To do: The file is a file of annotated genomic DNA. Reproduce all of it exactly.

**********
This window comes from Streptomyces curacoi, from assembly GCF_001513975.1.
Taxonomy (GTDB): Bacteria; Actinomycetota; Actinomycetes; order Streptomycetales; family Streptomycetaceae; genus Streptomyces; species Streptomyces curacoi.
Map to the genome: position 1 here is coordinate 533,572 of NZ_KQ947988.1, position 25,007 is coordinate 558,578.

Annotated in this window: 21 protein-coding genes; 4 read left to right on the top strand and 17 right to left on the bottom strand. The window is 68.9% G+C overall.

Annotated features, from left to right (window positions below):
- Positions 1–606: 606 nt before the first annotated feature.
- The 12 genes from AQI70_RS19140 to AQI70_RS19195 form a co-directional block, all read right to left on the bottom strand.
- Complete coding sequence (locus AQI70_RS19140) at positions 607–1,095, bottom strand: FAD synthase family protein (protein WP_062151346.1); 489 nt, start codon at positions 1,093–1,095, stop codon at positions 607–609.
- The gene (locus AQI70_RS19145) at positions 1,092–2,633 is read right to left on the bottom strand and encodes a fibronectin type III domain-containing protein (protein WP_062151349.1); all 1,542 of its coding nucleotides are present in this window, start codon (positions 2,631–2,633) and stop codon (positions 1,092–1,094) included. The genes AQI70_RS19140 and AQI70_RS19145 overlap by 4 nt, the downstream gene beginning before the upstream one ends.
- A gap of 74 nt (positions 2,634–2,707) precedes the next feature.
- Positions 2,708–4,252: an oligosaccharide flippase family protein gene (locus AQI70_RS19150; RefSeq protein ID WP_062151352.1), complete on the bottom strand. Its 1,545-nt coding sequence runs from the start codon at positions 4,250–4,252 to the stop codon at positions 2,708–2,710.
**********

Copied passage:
This window comes from Streptomyces curacoi, from assembly GCF_001513975.1.
Taxonomy (GTDB): Bacteria; Actinomycetota; Actinomycetes; order Streptomycetales; family Streptomycetaceae; genus Streptomyces; species Streptomyces curacoi.
Map to the genome: position 1 here is coordinate 533,572 of NZ_KQ947988.1, position 25,007 is coordinate 558,578.

Annotated in this window: 21 protein-coding genes; 4 read left to right on the top strand and 17 right to left on the bottom strand. The window is 68.9% G+C overall.

Annotated features, from left to right (window positions below):
- Positions 1–606: 606 nt before the first annotated feature.
- The 12 genes from AQI70_RS19140 to AQI70_RS19195 form a co-directional block, all read right to left on the bottom strand.
- Complete coding sequence (locus AQI70_RS19140) at positions 607–1,095, bottom strand: FAD synthase family protein (protein WP_062151346.1); 489 nt, start codon at positions 1,093–1,095, stop codon at positions 607–609.
- The gene (locus AQI70_RS19145) at positions 1,092–2,633 is read right to left on the bottom strand and encodes a fibronectin type III domain-containing protein (protein WP_062151349.1); all 1,542 of its coding nucleotides are present in this window, start codon (positions 2,631–2,633) and stop codon (positions 1,092–1,094) included. The genes AQI70_RS19140 and AQI70_RS19145 overlap by 4 nt, the downstream gene beginning before the upstream one ends.
- A gap of 74 nt (positions 2,634–2,707) precedes the next feature.
- Positions 2,708–4,252: an oligosaccharide flippase family protein gene (locus AQI70_RS19150; RefSeq protein ID WP_062151352.1), complete on the bottom strand. Its 1,545-nt coding sequence runs from the start codon at positions 4,250–4,252 to the stop codon at positions 2,708–2,710.